“How I really got to know Eddie was the night Tom Wortham was murdered,” Rottner said.

If there's a defining moment in Johnson's career, it may be the night off-duty Chicago Police Officer Thomas Wortham was gunned down by some motorcycle thieves. Johnson was commander of the 6th District where the shooting happened. Johnson impressed his supervisor, Rottner, with his demeanor and leadership.

“His concern was for his officers that night. A police shooting is a horrible thing. When one of us are killed, it has a tremendous impact on everybody. And you could just see, he got it. He understood that,” Rottner said.

The Mayor says he was impressed by Johnson's starting of a ‘Peace in the Park after Dark’ program after the Wortham tragedy.

“During the first event, children and parents spent the night in parks , sleeping out. Eddie Johnson camped out with them,” Emanuel said.

Johnson acknowledged that one of his biggest challenges will be handling the fallout from Officer Jason Van Dyke's shooting of 17-year-old LaQuan McDonald.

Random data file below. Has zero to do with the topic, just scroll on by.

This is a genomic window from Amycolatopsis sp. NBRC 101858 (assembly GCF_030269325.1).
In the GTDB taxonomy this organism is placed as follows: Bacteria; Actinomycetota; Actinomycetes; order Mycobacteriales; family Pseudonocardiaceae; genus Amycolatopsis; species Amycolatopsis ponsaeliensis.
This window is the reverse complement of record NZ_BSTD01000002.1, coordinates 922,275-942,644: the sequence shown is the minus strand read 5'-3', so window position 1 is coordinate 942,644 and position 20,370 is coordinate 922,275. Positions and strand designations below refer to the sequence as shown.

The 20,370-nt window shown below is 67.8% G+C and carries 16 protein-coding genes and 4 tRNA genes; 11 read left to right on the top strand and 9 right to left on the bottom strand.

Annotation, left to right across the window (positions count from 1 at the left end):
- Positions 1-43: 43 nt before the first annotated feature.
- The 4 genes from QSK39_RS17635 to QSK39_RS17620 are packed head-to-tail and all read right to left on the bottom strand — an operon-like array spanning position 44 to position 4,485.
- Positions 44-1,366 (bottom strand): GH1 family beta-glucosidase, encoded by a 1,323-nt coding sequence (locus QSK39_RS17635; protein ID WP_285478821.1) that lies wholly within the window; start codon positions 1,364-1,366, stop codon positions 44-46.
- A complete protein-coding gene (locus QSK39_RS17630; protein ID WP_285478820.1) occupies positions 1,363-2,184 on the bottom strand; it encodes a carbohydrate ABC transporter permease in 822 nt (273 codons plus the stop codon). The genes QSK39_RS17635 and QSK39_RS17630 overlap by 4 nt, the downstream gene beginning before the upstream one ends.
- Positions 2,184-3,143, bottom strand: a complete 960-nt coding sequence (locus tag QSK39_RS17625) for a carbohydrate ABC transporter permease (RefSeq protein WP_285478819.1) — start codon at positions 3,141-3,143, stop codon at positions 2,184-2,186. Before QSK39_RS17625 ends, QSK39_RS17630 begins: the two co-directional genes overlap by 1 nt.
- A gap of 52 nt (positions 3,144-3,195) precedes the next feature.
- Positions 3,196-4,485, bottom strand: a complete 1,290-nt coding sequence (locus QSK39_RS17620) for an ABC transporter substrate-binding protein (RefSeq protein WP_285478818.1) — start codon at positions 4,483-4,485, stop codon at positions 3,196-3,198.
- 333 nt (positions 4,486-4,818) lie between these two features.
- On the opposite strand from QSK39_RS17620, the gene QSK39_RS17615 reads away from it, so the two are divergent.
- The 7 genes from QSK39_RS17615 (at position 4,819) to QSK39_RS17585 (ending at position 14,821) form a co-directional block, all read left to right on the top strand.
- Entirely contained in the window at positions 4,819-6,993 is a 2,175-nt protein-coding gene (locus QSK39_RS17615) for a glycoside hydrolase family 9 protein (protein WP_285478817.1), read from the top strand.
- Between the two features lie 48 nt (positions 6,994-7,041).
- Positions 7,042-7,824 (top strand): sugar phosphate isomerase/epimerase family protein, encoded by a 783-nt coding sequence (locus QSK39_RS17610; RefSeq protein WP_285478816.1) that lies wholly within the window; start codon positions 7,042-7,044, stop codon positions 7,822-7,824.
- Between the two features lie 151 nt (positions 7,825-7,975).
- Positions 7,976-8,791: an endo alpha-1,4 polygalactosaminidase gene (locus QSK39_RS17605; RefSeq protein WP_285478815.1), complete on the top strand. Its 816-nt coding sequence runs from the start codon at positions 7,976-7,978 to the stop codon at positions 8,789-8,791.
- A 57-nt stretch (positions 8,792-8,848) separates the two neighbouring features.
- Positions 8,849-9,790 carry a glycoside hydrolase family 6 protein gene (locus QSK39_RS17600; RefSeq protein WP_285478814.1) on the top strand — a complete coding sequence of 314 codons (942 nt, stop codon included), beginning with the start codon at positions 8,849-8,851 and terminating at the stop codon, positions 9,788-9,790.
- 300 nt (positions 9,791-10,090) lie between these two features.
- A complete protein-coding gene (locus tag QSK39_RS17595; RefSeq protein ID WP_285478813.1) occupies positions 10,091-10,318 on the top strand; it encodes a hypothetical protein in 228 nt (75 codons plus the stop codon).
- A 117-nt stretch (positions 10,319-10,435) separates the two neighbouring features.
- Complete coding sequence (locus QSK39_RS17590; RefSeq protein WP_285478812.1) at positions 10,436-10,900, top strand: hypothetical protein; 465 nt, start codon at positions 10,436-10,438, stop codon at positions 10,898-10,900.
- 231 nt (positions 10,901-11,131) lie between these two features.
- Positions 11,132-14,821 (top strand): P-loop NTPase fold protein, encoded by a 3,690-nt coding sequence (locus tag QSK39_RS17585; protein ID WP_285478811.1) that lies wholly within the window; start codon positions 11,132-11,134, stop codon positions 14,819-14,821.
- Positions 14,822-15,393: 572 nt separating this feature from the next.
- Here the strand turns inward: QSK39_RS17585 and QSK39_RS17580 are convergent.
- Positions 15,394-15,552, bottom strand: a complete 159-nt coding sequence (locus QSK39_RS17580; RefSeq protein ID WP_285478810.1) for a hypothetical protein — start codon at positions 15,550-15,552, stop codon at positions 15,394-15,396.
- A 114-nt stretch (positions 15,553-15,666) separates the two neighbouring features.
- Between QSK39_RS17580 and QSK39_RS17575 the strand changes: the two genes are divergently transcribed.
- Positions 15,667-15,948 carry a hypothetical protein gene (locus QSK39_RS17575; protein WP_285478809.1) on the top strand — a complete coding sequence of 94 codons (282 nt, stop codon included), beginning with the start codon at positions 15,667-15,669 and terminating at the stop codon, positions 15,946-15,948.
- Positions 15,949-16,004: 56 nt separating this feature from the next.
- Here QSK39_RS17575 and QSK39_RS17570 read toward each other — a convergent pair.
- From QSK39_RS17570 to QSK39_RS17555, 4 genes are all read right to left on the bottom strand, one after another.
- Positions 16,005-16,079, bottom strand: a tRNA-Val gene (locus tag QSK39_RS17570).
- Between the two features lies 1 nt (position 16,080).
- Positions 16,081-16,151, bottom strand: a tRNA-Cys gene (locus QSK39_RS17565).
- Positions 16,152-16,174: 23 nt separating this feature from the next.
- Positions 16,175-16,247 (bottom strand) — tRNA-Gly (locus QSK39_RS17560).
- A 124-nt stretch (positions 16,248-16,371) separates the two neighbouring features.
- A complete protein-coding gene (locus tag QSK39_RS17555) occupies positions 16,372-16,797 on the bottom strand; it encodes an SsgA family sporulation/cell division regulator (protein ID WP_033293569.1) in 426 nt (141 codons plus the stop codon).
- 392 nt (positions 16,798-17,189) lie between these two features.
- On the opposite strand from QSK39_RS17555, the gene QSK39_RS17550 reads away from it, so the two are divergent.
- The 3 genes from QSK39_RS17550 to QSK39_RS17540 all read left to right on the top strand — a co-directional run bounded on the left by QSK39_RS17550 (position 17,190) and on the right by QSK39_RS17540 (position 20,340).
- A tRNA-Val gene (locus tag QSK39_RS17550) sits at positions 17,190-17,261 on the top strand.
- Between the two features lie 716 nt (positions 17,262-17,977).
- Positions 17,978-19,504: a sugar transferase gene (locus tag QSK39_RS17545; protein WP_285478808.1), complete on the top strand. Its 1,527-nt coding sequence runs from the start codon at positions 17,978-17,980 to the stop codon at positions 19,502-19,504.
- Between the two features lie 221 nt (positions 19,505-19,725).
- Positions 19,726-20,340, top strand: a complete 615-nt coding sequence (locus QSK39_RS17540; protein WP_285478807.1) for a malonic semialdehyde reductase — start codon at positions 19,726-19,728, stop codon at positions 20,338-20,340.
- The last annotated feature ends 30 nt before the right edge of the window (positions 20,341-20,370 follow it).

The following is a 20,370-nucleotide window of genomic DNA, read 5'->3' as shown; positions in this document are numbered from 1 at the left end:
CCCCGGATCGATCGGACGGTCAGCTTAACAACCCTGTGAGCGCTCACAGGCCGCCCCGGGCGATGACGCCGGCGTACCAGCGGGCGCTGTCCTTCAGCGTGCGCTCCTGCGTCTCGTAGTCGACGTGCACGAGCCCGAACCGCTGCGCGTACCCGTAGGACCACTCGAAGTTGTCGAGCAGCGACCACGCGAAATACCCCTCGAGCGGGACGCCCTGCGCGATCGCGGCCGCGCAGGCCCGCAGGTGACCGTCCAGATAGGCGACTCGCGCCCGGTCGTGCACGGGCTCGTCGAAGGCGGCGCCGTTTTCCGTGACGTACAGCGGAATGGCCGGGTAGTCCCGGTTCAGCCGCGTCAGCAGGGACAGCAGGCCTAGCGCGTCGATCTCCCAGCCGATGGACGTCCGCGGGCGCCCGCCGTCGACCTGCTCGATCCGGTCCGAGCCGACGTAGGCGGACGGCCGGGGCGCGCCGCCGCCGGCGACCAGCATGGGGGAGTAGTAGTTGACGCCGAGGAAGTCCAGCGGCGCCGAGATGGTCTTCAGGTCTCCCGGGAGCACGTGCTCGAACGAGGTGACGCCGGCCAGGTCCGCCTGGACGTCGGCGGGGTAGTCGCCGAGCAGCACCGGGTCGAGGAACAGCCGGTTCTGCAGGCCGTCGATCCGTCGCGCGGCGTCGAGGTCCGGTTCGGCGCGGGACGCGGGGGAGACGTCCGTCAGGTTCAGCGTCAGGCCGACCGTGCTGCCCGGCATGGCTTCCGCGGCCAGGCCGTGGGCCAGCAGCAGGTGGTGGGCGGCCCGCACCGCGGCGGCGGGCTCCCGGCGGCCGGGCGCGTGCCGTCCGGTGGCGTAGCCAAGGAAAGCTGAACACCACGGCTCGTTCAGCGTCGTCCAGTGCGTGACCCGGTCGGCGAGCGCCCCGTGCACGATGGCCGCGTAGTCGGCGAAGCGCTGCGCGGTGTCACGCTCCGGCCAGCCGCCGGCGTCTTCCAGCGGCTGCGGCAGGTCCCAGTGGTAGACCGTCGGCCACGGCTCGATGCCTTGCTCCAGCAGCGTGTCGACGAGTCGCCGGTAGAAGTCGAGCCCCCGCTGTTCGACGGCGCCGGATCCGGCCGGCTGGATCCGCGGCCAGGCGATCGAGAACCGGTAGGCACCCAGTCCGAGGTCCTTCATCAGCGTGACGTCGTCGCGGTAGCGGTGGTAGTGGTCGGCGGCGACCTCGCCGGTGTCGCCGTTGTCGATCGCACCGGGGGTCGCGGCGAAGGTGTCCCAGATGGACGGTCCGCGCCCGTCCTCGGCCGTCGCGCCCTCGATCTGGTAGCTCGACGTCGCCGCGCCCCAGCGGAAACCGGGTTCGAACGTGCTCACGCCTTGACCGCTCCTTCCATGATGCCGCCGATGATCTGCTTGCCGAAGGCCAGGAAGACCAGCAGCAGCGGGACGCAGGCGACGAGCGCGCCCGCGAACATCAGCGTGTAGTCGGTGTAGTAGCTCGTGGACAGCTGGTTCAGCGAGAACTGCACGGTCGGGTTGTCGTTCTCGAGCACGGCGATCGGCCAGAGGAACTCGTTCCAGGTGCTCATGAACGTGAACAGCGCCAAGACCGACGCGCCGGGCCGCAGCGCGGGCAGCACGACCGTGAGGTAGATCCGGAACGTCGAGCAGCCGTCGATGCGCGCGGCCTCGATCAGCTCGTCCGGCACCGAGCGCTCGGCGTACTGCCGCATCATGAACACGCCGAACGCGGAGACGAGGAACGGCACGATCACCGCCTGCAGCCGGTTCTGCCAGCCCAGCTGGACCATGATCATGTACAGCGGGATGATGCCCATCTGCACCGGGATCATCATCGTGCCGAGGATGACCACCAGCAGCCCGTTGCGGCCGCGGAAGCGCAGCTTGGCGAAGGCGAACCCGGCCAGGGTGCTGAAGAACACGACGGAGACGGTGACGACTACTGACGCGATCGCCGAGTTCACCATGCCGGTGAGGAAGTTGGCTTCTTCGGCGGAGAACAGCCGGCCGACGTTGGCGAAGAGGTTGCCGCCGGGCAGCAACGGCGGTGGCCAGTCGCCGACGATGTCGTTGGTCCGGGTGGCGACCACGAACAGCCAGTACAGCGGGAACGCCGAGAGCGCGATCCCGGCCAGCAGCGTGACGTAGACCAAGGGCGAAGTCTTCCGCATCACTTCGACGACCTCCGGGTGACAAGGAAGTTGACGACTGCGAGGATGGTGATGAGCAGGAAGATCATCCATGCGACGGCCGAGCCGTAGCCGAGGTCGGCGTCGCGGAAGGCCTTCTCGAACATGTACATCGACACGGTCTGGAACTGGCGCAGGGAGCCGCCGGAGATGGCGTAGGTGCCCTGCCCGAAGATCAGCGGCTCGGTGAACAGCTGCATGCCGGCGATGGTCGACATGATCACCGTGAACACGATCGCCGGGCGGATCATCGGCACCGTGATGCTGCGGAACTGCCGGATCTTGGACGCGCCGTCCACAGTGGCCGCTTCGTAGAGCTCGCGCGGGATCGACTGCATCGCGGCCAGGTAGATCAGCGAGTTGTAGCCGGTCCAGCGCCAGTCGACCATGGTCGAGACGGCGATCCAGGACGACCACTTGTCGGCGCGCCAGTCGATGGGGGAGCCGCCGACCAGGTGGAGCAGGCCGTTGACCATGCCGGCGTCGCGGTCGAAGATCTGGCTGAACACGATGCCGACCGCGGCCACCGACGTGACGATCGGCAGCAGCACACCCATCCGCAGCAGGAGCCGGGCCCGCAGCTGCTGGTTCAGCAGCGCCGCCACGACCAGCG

This was his message on the incidents that have undermined the public's trust: “We have to own it, and we have to end it. Let me say that again. We have to own it, and we have to end it,” Johnson said.

The black and Latino caucuses of the City Council said they were pleased with Johnson's selection, but some community leaders criticized Emanuel for sidestepping the finalists.

The Revs. Jesse Jackson and Ira Acree said the mayor's actions undermined the police board. Emanuel has also been criticized over the McDonald case, accused of a cover-up for releasing police video of the shooting the video only after a judge ordered it.